“We had to cut something. Why not music?”
“I take it you haven’t been following the latest research in behavioural genetics.”
“No, and I am rather surprised that you have.”
“Then you haven’t heard about the Kappa Rho Alpha Zeta Upsilon chromosome?”
“Um, no. I’ve heard of the X and Y chromosomes.”
“Those are the chromosomes that determine sex.”
“What is this crazy chromosome that you are talking about and what on earth does it have to do with my music program.”
“There is a genetic component to our talents, abilities, and behavioural dispositions. Not that these are entirely genetically, determined, mind you, but genes play a role. Scientists have isolated the genes that predispose someone to become a church musician, especially an organist and choir director. These are located on the Kappa Rho Alpha Zeta Upsilon chromosome.”
“Fascinating, but I still don’t see what the problem is.”
“Well, the genes that predispose someone towards piracy are located on the same chromosome.”
“It would appear that the church musician genes are the stronger of the two sets on the chrosome. What this means is that an individual with the Kappa Rho Alpha Zeta Upsilon chromosome will be most strongly inclined to become a church musician, but if that opportunity is taken away from him, he will be inclined to fall back upon piracy as his second choice.”
“That has got to be the most ridiculous thing I have ever heard.”
“I’ll send you a copy of the scientific journal in which the research was published. It is quite fascinating. At any rate, you can see why I bring it up. Drastic cuts to your music program will mean a lot of church organists will either be let go or forced to moonlight in order to survive. Piracy will be the first thing that pops into their head.”
At this point, other guests started to arrive and Barty turned to greet them. He thought it over and chuckled over it a little latter.
“I hadn’t realized how much stress Waterland must be under. He must be on the verge of snapping, buying in to silly theories like that.”
Much later that evening, after everyone was well fed, the first half of the entertainment program was over and they had entered into an intermission. During the break everyone came up to Barty to congratulate him on the success of his event. While this was going on a loud boom was heard.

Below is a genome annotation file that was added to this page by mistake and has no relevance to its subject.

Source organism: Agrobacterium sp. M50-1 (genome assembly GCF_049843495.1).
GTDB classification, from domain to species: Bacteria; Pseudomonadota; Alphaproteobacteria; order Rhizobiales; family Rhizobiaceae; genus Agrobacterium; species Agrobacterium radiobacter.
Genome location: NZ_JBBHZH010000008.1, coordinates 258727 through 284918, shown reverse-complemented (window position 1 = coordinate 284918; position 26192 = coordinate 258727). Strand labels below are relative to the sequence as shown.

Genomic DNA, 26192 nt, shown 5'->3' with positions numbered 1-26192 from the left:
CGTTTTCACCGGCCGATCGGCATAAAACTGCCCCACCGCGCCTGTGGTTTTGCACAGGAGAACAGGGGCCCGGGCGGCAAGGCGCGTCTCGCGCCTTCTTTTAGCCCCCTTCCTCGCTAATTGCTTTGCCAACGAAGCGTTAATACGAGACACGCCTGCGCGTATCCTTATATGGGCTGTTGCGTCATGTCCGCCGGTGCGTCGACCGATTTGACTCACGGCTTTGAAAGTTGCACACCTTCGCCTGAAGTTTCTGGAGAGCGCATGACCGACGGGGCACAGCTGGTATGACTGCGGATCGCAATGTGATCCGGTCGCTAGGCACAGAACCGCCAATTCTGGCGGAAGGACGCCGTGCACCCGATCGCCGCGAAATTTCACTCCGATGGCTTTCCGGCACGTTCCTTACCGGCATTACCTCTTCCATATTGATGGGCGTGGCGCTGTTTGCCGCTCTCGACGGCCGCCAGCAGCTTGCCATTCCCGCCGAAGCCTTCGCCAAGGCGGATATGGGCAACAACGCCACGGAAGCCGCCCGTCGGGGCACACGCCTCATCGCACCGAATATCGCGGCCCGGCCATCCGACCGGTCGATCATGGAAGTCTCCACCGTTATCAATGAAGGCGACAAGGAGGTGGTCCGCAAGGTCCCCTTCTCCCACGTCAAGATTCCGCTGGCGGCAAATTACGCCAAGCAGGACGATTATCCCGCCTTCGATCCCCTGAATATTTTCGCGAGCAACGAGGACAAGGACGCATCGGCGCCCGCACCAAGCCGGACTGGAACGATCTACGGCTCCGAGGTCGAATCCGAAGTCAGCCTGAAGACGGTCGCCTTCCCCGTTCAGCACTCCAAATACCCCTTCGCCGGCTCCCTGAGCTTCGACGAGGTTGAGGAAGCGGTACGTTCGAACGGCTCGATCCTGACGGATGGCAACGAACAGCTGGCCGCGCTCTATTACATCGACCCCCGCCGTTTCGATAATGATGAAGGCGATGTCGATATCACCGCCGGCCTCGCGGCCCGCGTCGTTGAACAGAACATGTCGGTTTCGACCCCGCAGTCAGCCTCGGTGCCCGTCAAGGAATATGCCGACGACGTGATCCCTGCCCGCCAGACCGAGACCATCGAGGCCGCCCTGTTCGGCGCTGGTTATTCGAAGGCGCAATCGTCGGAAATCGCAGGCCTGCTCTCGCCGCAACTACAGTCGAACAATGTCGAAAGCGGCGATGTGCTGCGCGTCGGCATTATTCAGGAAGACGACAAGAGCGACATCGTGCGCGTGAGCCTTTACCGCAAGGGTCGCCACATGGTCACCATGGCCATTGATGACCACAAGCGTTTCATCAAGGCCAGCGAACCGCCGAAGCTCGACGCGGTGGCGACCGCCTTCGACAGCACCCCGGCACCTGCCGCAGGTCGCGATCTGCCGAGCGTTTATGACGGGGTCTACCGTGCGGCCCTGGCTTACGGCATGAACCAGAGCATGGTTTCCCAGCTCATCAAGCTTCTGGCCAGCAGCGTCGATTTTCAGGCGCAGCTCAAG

“What was that?” several people asked.
“Do you have fireworks planned for us, Barty?” asked the dean of his Cathedral.
“No”, answered Barty. “At least I don’t think so.”
All of a sudden a second boom could be heard. This time something came flying towards the yacht and smashed into the deck making a big hole.
“That was a cannon ball!”
Everybody on board the yacht turned in the direction from which the ball had come. There they could see another boat approaching. It was armed with cannons and was flying a flag, a black flag with a grinning skull and crossbones.
“That’s the Jolly Roger! We’re under attack by pirates!”
The pirate ship pulled up next to Barty’s yacht, and every organist and choir director in his diocese began to board the yacht. Some swung over on ropes. Others came across on planks they placed down from deck to deck. On the yacht, some of them went from guest to guest, demanding that they hand over their wallets and jewelry at cutlass-point, others cornered Saucy Sam and absconded with all of his delicious food. Needless to say, the yacht’s ample supply of liquor was taken, the rum going first.
“Well, don’t say I didn’t warn you, Barty!” the Right Reverend Waterland said to his host as the cathedral’s own organist put a pistol to his head and ordered him to hand over his episcopal ring and all other valuables.
“Oh shut up” said Barty.
Once they had stripped the yacht of everything worth taking, the organist pirates ordered everybody to the far side of the deck, and made them walk the plank. Barty was the last to go.
As he walked the plank and plunged into the water, Barty was extremely thankful that Lake Wootiewappy is no more than five feet deep at its deepest.
(1) Lucy first appears in Lucy's Day In Court.